On the veg patch

Keep vegetables patches well-watered through July to prevent any check in growth and reduce the risk of leaf and root crops from bolting – running to seed.

After heavy watering or summer downpours a mulch of compost or grass clippings can be laid over soils around plants to retain moisture. This will also help smother weed seeds and seedlings.

Net soft fruit, peas, brassicas to keep scavenging birds away from the crops.

Pinch out climbing beans once they reach the top of their supports to encourage

Successional sowing summer crops: For many summer cropping vegetables the first half of July is the last chance to make another sowing.  In the next week or two, make final sowings of peas, dwarf beans, beetroot, and carrots. Faster crops can be sown two or three times this month, ensuring regular pickings through to autumn. Continue to make regular sowing of lettuce, salad leaves, rocket, radish, kohl rabi and spring onions.
Continue to sow fast cropping herbs such as coriander, basil, dill and parsley. If sown in pots they can be brought inside towards autumn for continual cropping.

Sowing for autumn and winter: Keep productive in the winter months by sowing the following vegetables in coming weeks: Fennel, kohl rabi, endive, radicchio, perpetual spinach, chicory, chard, land cress, parsley, and oriental salad leaves.

Sowing for spring: July is perfect for starting spring cabbages from seed. The can either be sown where they are to crop, or started in seed trays, pots or seed beds for transplanting in early autumn once ground becomes available.

Transplanting: set out hardy vegetables including broccoli, Brussels sprouts, kale, leeks, winter cabbages and parsnips for winter harvests.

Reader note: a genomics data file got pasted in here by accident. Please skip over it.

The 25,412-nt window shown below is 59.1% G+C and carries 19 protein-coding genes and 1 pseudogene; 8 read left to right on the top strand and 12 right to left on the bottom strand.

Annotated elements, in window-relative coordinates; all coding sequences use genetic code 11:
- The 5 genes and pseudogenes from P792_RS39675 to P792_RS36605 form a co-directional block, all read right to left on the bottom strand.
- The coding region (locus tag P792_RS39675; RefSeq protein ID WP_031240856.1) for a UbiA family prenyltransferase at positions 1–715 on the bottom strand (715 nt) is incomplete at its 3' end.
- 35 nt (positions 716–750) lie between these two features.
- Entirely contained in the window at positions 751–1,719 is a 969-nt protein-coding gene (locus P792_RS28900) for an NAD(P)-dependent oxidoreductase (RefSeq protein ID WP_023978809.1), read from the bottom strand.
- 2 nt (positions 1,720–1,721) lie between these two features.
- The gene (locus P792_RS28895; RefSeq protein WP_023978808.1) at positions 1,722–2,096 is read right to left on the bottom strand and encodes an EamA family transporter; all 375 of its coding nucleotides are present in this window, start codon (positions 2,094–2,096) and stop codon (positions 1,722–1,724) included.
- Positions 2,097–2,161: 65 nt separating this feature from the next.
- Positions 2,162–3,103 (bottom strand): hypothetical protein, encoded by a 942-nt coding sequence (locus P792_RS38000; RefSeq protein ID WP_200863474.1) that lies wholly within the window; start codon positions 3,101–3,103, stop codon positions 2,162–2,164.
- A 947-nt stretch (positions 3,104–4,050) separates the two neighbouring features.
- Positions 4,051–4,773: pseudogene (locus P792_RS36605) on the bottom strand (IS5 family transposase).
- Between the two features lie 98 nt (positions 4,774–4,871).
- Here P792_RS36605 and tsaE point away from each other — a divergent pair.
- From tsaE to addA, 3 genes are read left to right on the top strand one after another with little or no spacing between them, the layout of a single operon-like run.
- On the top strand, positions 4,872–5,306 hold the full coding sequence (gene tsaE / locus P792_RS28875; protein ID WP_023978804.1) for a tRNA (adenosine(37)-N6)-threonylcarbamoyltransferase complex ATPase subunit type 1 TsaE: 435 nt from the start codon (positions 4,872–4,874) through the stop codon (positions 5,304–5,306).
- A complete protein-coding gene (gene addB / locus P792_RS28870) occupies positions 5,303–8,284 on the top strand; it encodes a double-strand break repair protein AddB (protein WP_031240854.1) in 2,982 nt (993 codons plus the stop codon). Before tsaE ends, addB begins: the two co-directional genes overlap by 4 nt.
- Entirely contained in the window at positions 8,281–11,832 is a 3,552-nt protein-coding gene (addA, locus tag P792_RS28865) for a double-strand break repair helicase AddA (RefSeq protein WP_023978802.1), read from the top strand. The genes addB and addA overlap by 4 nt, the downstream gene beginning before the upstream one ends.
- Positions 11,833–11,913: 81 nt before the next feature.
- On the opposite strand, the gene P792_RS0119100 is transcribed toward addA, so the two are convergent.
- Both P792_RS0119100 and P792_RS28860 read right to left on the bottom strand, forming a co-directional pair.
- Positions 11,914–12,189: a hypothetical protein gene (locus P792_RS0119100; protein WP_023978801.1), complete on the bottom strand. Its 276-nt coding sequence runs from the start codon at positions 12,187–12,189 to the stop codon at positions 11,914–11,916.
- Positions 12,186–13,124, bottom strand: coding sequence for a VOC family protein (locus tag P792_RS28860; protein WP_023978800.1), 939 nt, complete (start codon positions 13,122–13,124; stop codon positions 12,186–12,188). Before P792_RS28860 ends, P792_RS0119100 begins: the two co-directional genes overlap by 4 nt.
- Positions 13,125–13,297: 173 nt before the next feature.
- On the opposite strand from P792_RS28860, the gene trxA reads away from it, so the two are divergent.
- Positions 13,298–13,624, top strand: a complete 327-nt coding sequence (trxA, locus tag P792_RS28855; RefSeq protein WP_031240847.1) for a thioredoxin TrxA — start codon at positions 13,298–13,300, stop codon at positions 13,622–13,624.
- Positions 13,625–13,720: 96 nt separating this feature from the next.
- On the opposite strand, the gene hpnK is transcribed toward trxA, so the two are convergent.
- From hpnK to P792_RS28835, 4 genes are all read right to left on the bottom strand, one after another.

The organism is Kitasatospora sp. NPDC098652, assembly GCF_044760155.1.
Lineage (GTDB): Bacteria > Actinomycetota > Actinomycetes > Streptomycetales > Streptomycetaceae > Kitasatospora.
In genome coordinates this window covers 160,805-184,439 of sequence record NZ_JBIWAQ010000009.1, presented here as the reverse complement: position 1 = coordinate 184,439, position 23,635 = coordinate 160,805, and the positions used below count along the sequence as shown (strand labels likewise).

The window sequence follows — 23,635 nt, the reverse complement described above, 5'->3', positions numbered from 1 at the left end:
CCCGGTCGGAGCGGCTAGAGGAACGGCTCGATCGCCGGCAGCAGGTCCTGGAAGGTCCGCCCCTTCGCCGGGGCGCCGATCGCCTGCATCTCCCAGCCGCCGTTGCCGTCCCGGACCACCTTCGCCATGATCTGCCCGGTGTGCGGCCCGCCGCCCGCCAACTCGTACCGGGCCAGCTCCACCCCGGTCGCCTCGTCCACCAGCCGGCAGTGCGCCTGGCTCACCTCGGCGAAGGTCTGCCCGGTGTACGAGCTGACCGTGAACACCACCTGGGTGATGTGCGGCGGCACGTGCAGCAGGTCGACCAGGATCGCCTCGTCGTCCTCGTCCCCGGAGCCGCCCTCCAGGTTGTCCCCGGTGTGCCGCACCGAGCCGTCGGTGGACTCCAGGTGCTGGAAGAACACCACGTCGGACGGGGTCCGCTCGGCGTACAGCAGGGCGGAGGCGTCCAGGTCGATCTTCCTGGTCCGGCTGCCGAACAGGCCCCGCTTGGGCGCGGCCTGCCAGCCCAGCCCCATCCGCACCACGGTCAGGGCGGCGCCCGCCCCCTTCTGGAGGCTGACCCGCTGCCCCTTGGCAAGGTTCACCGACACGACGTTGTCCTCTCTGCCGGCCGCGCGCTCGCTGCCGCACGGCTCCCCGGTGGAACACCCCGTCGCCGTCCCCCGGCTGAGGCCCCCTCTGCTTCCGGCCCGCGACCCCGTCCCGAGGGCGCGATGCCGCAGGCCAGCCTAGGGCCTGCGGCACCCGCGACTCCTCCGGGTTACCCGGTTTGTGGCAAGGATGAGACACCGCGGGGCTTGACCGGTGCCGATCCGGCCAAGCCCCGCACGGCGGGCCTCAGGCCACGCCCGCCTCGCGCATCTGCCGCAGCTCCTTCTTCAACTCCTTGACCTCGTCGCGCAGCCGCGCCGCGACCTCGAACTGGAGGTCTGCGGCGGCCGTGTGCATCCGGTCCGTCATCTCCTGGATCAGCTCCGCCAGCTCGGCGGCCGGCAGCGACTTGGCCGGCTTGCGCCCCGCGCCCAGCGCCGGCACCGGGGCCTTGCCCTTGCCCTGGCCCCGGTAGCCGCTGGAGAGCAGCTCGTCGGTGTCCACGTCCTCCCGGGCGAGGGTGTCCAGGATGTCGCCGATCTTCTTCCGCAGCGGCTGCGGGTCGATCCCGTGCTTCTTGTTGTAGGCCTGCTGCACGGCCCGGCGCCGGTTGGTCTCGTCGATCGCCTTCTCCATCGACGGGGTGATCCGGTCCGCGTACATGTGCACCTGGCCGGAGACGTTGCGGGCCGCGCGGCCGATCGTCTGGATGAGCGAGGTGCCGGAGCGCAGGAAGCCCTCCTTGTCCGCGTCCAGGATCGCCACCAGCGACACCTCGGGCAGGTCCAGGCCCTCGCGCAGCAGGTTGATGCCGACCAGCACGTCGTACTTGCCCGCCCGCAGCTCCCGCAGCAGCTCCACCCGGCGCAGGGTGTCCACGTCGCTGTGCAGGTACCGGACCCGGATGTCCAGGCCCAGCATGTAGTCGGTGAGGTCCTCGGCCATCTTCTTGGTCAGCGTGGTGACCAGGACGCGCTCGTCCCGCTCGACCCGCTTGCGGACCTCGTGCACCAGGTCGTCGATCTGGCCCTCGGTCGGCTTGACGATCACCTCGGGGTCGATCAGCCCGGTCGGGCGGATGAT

Green manures: As harvesting clears soil on the vegetable patch think about sowing soil-conditioning green manures rather than more crops. This is an excellent alternative where farmyard manure or homemade compost is not an option.  Green manures can be sown year round and dug into the soils after 8 weeks or so in the ground, improving soil structure while adding nutrients to the mix – some green manures such as field lupins and clover fix nitrogen from the air into the roots – releasing it into the soil once dug in.
Sowing green manures in July allows for digging in ahead of planting overwintering crops in September/October. See our full range of green manures and what they can do for your soil here

What Happened In June At The Mr Fothergill’s Trial Ground

June 29th, 2017 | News, The flower garden, The vegetable garden | 0 Comments

So June turned out to be as hectic as expected plus a bit more. Weeding and planting out were the themes of the month and the trial field is suddenly taking shape.

But the biggest transformation has probably been in the main polytunnel; all the early sown transplants had to be moved out to allow the indoors tomatoes to go into their final positions.  Brian’s tried and trusted method is three plants per grow bag, each planted into a 10 litre pot.  With over 90 varieties of tomato in the tunnel trial that’s a mammoth task.

We had great success with the few aubergine varieties we grew in the tunnel last year so we’ve increased that trial and we’re looking at 13 different varieties this year.  Brian likes to grow them the same way as the tomatoes, however they need to be kept moist to stop the dreaded red spider mite – at the first sign of these the plants will have to go!

Out on the field, the first-year flowering perennials were the first to be planted, followed quickly by the half hardy annuals.  We managed to pick some of the hottest days of the year to do this, but the trials team did brilliantly, helped out by several of the office staff who gave up their time to help.  The plants have had to be watered in well but they’re now looking great and we have some splashes of colour out there already.

On the veg front, the sweet corn, leeks and spring onions are all now out in the field and looking good.  We had a bit of a disaster with the brassica trial, first of all it was attacked by slugs and snails then it suffered with the high temperatures and it looks like we’ve lost several rows.  So a resow is in progress and hopefully we’ll still have something to see, albeit later than originally planned.